Crustal Architecture of the Inverted Central Lapland Rift Along the HUKKA 2007 Profile

Tiira, T., Janik, T., Kozlovskaya, E., Grad, M., Korja, A., Komminaho, K., Hegedus, E., Kovács, C.A., Silvennoinen, H., Bruckl, E.

Pure and Applied Geophysics

171 (7), 2014, 1129–1152, 10.1007/s00024-013-0725-3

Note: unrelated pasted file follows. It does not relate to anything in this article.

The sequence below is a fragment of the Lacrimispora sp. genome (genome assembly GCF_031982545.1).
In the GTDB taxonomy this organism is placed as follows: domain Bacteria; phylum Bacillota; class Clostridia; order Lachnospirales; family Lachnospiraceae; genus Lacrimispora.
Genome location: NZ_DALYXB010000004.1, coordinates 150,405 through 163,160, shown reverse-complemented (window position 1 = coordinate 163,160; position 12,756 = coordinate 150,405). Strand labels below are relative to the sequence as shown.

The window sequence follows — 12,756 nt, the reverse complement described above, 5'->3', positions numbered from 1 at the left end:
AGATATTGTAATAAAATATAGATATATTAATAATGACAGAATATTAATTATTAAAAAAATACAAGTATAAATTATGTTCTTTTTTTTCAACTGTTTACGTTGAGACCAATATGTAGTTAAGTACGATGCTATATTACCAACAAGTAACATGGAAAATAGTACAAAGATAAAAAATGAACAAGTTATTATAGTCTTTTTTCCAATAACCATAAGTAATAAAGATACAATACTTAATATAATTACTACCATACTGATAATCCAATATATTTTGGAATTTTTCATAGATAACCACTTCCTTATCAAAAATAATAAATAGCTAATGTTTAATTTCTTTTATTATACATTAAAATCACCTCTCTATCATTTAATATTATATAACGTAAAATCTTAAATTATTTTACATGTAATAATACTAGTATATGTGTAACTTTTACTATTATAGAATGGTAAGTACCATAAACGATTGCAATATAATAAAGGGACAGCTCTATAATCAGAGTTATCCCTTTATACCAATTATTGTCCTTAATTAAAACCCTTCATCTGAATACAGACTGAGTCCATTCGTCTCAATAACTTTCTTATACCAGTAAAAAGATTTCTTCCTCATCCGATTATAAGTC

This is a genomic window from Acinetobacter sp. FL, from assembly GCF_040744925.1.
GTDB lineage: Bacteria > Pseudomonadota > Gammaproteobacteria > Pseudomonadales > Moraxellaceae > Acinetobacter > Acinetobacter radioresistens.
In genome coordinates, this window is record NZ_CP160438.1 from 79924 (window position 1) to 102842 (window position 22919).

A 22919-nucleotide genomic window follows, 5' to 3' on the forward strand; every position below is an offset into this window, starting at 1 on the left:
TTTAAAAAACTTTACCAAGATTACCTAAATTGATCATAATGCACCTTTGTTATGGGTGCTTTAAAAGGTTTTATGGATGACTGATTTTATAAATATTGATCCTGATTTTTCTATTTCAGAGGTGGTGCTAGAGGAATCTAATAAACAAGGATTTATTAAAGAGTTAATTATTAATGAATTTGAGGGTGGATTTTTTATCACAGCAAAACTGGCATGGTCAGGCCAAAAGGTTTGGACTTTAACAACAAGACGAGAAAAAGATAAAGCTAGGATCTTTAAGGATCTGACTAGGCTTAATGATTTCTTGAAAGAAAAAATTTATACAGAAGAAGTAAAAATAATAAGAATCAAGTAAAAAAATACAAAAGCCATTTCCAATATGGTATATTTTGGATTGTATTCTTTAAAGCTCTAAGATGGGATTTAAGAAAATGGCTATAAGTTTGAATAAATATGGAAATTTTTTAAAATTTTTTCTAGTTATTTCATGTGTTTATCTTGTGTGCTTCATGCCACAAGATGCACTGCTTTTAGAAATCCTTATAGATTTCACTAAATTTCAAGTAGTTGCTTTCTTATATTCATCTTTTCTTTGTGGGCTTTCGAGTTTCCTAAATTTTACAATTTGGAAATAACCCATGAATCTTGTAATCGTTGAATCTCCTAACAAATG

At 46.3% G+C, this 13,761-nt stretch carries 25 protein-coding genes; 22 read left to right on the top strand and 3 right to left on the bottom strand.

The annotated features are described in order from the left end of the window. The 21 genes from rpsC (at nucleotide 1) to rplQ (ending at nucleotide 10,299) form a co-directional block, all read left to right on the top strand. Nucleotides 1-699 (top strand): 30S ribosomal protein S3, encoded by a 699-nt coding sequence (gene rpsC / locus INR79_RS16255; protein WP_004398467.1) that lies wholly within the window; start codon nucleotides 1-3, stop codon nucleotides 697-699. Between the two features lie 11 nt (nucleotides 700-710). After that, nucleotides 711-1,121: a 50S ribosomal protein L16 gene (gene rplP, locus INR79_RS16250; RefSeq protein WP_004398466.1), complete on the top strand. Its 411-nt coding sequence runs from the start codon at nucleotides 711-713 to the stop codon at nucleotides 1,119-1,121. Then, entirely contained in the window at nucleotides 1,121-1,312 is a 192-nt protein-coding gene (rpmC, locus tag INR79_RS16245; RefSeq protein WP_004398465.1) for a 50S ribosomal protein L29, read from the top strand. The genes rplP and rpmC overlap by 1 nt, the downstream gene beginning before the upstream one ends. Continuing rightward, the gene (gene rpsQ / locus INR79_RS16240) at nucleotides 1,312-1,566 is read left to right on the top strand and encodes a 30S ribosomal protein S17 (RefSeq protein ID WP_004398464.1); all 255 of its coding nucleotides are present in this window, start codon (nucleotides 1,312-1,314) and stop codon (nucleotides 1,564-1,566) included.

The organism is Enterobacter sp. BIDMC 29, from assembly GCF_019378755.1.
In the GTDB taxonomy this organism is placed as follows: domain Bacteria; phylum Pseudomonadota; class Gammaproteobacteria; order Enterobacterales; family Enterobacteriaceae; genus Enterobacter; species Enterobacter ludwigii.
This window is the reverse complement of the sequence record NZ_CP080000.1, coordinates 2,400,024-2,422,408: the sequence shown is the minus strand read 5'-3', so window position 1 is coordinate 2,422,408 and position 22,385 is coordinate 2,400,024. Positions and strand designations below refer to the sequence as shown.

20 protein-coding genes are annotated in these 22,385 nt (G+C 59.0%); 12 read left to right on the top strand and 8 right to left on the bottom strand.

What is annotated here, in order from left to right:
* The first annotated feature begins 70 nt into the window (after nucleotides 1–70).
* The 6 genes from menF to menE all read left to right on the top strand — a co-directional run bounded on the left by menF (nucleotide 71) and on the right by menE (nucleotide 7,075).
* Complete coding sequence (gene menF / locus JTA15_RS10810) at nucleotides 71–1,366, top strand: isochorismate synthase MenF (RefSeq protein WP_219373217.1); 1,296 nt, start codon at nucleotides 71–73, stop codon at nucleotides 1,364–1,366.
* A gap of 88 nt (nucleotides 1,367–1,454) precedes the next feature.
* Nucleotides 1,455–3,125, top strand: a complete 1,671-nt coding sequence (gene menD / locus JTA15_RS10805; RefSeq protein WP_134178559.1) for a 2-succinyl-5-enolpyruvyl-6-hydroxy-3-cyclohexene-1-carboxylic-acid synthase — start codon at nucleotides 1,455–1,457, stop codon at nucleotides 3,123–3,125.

We have studied the lateral velocity variations along a partly buried inverted paleo–rift in Central Lapland, Northern Europe with a 2D wide-angle reflection and refraction experiment, HUKKA 2007. The experiment was designed to use seven chemical explosions from commercial and military sites as sources of seismic energy. The shots were recorded by 102 stations with an average spacing of 3.45 km. Two-dimensional crustal models of variations in P-wave velocity and Vp/Vs-ratio were calculated using the ray tracing forward modeling technique. The HUKKA 2007 experiment comprises a 455 km long profile that runs NNW–SSE parallel to the Kittilä Shear Zone, a major deformation zone hosting gold deposits in the area. The profile crosses Paleoproterozoic and reactivated Archean terranes of Central Lapland. The velocity model shows a significant difference in crustal velocity structure between the northern (distances 0–120 km) and southern parts of the profile. The difference in P-wave velocities and Vp/Vs ratio can be followed through the whole crust down to the Moho boundary indicating major tectonic boundaries. Upper crustal velocities seem to vary with the terranes/compositional differences mapped at the surface. The lower layer of the upper crust displays velocities of 6.0–6.1 km/s. Both Paleoproterozoic and Archean terranes are associated with high velocity bodies (6.30–6.35 km/s) at 100 and 200–350 km distances. The Central Lapland greenstone belt and Central Lapland Granitoid complex are associated with a 4 km-thick zone of unusually low velocities (<6.0 km/s) at distances between 120 and 220 km. We interpret the HUKKA 2007 profile to image an old, partly buried, inverted continental rift zone that has been closed and modified by younger tectonic events. It has structural features typical of rifts: inward dipping rift shoulders, undulating thickness of the middle crust, high velocity lower crust and a rather uniform crustal thickness of 48 km.